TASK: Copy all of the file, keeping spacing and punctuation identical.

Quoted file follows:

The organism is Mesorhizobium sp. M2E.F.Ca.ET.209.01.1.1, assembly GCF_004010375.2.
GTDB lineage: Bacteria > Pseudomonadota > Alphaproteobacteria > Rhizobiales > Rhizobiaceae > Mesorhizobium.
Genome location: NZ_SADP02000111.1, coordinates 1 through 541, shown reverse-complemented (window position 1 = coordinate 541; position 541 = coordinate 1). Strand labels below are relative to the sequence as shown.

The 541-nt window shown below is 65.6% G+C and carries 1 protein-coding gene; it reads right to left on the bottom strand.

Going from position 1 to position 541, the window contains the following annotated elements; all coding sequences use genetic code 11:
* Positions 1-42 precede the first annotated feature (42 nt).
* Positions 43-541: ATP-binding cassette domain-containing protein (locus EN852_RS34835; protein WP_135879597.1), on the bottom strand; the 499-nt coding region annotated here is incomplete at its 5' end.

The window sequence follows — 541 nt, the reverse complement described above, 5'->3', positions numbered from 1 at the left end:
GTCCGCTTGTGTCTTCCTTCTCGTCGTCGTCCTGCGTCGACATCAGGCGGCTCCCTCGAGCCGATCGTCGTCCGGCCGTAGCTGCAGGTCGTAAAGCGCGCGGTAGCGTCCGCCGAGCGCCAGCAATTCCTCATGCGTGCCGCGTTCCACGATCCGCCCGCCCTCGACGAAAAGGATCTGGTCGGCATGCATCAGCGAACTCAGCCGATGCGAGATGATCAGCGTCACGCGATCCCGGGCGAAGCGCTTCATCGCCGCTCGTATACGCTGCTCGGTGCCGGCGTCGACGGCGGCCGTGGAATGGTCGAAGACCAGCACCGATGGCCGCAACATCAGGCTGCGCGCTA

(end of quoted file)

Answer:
The organism is Mesorhizobium sp. M2E.F.Ca.ET.209.01.1.1, assembly GCF_004010375.2.
GTDB lineage: Bacteria > Pseudomonadota > Alphaproteobacteria > Rhizobiales > Rhizobiaceae > Mesorhizobium.
Genome location: NZ_SADP02000111.1, coordinates 1 through 541, shown reverse-complemented (window position 1 = coordinate 541; position 541 = coordinate 1). Strand labels below are relative to the sequence as shown.

The 541-nt window shown below is 65.6% G+C and carries 1 protein-coding gene; it reads right to left on the bottom strand.

Going from position 1 to position 541, the window contains the following annotated elements; all coding sequences use genetic code 11:
* Positions 1-42 precede the first annotated feature (42 nt).
* Positions 43-541: ATP-binding cassette domain-containing protein (locus EN852_RS34835; protein WP_135879597.1), on the bottom strand; the 499-nt coding region annotated here is incomplete at its 5' end.

The window sequence follows — 541 nt, the reverse complement described above, 5'->3', positions numbered from 1 at the left end:
GTCCGCTTGTGTCTTCCTTCTCGTCGTCGTCCTGCGTCGACATCAGGCGGCTCCCTCGAGCCGATCGTCGTCCGGCCGTAGCTGCAGGTCGTAAAGCGCGCGGTAGCGTCCGCCGAGCGCCAGCAATTCCTCATGCGTGCCGCGTTCCACGATCCGCCCGCCCTCGACGAAAAGGATCTGGTCGGCATGCATCAGCGAACTCAGCCGATGCGAGATGATCAGCGTCACGCGATCCCGGGCGAAGCGCTTCATCGCCGCTCGTATACGCTGCTCGGTGCCGGCGTCGACGGCGGCCGTGGAATGGTCGAAGACCAGCACCGATGGCCGCAACATCAGGCTGCGCGCTA